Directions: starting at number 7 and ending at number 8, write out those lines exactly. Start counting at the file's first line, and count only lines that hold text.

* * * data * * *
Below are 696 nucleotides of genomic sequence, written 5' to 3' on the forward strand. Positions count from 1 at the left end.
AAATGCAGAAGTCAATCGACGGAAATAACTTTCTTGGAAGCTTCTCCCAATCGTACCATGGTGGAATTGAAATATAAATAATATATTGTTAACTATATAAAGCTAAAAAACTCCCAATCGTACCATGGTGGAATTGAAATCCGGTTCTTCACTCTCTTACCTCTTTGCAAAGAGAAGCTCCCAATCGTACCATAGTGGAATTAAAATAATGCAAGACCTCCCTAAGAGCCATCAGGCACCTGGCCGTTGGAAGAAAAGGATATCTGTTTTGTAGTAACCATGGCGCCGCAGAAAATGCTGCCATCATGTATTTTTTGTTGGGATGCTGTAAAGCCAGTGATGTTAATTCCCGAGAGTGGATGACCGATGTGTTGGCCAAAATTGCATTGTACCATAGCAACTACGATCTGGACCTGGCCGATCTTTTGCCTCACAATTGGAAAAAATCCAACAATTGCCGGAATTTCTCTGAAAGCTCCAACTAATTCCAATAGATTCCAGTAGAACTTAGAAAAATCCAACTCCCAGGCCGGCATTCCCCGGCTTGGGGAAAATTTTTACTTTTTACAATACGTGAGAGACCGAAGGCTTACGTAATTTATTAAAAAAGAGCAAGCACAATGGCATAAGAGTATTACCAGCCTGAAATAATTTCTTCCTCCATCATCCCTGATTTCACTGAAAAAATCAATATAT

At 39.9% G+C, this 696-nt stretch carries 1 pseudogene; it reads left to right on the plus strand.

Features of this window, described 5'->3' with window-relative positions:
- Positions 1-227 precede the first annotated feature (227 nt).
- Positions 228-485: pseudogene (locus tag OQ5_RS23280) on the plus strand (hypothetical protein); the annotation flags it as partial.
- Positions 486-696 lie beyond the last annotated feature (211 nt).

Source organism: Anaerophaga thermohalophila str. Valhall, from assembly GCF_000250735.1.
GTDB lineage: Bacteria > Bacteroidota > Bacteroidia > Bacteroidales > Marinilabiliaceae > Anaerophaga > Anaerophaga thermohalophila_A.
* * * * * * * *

- Positions 486-696 lie beyond the last annotated feature (211 nt).

Source organism: Anaerophaga thermohalophila str. Valhall, from assembly GCF_000250735.1.